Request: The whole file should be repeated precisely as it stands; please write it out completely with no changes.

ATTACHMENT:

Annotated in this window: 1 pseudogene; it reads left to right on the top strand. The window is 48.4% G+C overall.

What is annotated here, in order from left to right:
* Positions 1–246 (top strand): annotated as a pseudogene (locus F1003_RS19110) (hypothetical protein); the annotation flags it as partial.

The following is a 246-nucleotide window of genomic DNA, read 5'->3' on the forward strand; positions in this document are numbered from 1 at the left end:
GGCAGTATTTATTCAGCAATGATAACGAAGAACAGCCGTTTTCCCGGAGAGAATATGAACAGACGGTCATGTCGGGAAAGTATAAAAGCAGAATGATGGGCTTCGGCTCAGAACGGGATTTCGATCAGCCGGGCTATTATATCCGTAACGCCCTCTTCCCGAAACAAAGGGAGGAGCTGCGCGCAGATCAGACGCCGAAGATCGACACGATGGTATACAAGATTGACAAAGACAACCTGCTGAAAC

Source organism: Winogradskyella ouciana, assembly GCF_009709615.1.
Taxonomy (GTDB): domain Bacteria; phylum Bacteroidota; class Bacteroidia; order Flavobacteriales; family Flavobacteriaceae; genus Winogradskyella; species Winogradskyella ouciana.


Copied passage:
Annotated in this window: 1 pseudogene; it reads left to right on the top strand. The window is 48.4% G+C overall.

What is annotated here, in order from left to right:
* Positions 1–246 (top strand): annotated as a pseudogene (locus F1003_RS19110) (hypothetical protein); the annotation flags it as partial.

The following is a 246-nucleotide window of genomic DNA, read 5'->3' on the forward strand; positions in this document are numbered from 1 at the left end:
GGCAGTATTTATTCAGCAATGATAACGAAGAACAGCCGTTTTCCCGGAGAGAATATGAACAGACGGTCATGTCGGGAAAGTATAAAAGCAGAATGATGGGCTTCGGCTCAGAACGGGATTTCGATCAGCCGGGCTATTATATCCGTAACGCCCTCTTCCCGAAACAAAGGGAGGAGCTGCGCGCAGATCAGACGCCGAAGATCGACACGATGGTATACAAGATTGACAAAGACAACCTGCTGAAAC

Source organism: Winogradskyella ouciana, assembly GCF_009709615.1.
Taxonomy (GTDB): domain Bacteria; phylum Bacteroidota; class Bacteroidia; order Flavobacteriales; family Flavobacteriaceae; genus Winogradskyella; species Winogradskyella ouciana.